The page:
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Bygone Days Of The Beach Buggy

Back in the '50s, noisy, weird-looking machines roamed our shores. They were great fun for those on board, less so for anyone trying to relax at the beach.

Sea turtles were mostly watched by the beach buggy crowd from the 1950s onward. In earlier times, they were caught and eaten.

Sea turtles were mostly watched by the beach buggy crowd from the 1950s onward. In earlier times, they were caught and eaten.

For three generations of guys and their gals, a free-spirited weekend of fun in coastal Florida happened aboard a stripped-down and often souped-up beach buggy. Although these lightweight, sand-defying recreational vehicles had long ago been outlawed on beaches over concerns about dune erosion and territorial conflicts with people, “everyone who was anyone” once had one parked in their garage, says Vero Beach Vice Mayor Craig Fletcher.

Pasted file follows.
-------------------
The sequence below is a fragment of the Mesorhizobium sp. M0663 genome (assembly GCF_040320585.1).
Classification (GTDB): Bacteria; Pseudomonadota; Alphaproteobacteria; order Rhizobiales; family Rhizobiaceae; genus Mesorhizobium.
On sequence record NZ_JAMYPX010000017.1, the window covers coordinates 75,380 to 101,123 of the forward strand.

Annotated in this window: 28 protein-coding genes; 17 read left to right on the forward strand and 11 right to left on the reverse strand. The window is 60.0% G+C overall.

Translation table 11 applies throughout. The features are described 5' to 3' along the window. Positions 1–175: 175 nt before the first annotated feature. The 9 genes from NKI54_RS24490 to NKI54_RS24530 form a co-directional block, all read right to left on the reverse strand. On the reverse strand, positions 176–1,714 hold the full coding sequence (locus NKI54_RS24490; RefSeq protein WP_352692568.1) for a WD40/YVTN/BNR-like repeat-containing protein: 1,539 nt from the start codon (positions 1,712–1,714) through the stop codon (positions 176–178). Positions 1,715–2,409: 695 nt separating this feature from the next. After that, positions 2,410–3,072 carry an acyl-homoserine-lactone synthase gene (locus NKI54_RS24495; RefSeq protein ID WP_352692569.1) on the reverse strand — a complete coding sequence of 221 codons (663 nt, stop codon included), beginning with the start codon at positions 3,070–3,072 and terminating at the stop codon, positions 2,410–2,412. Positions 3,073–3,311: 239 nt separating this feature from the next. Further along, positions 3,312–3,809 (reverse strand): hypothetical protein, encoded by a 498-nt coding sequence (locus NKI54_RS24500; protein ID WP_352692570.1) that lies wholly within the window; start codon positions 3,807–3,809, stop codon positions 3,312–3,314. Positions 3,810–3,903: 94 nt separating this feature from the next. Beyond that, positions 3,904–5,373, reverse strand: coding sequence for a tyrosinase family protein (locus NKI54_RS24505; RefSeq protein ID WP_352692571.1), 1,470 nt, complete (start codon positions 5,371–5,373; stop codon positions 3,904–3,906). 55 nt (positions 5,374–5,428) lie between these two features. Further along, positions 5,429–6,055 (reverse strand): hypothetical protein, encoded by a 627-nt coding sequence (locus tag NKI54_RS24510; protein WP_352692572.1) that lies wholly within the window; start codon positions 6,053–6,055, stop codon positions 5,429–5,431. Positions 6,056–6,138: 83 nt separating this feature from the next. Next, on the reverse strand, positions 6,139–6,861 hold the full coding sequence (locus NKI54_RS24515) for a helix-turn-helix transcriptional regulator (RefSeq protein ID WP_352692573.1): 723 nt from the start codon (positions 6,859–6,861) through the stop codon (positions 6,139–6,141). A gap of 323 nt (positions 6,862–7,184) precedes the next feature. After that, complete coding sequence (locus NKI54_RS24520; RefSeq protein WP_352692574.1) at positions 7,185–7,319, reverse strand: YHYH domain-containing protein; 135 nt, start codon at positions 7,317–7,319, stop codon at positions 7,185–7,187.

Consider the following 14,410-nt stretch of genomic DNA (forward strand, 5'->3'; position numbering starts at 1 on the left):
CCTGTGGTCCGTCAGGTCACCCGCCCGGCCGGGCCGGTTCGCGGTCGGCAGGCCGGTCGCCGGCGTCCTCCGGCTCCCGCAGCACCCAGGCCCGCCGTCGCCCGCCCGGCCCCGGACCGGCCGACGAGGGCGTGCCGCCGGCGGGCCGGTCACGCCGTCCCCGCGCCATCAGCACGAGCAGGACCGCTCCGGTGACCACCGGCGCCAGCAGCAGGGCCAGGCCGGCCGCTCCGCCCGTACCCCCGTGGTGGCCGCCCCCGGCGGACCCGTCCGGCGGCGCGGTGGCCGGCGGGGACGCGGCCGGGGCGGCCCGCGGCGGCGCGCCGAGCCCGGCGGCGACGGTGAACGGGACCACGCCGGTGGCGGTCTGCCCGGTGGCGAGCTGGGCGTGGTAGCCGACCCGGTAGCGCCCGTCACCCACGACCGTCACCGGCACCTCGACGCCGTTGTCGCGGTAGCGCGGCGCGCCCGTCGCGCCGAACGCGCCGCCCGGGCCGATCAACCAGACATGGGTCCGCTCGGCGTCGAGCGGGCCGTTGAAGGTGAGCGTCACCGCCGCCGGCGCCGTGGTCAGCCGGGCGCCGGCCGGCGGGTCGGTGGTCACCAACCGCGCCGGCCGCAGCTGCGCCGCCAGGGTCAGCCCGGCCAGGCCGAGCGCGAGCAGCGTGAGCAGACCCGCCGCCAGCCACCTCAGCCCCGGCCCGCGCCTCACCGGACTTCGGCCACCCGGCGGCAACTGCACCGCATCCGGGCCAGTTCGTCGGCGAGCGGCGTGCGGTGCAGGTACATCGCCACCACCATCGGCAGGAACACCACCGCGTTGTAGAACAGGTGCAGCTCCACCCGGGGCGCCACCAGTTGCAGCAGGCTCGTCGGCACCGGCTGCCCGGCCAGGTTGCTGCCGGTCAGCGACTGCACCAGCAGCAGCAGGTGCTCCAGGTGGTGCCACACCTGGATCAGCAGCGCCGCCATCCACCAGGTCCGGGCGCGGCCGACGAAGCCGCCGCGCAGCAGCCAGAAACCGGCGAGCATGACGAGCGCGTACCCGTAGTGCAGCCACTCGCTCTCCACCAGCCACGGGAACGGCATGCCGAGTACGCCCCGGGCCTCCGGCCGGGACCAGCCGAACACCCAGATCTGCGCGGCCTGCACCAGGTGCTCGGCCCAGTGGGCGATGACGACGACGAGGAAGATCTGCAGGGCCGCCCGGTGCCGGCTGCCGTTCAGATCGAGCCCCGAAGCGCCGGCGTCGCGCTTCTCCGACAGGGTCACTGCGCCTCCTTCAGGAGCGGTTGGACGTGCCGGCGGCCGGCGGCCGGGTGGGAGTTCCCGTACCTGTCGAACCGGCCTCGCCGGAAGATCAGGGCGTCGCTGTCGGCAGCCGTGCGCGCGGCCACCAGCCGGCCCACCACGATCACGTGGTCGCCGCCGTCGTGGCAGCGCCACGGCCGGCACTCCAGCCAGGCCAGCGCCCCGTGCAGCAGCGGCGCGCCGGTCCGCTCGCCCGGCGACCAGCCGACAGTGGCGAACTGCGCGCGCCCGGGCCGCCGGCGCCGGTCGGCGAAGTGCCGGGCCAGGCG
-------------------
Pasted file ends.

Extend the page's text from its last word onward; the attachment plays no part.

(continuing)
As it happened, the beach buggy that Fletcher owned with his brother Grover in the 1950s was fashioned from a lightweight Model-A Ford equipped with oversized tires. “She wasn’t much to look at, but she got through the sand,” he says. It was darn near a necessity for navigating to the Sebastian Inlet because A1A was then a dry-sand road north of SR 510. Young couples would often travel by buggy to fish at the manmade inlet – no jetty yet existed – and cook their catch over a fire built on the beach. They’d routinely make a pit stop for Coca-Cola at a World War II outpost north of Jaycee Beach. “Some people would actually bring beer,” Fletcher adds slyly.

Read the entire article in the March 2013 issue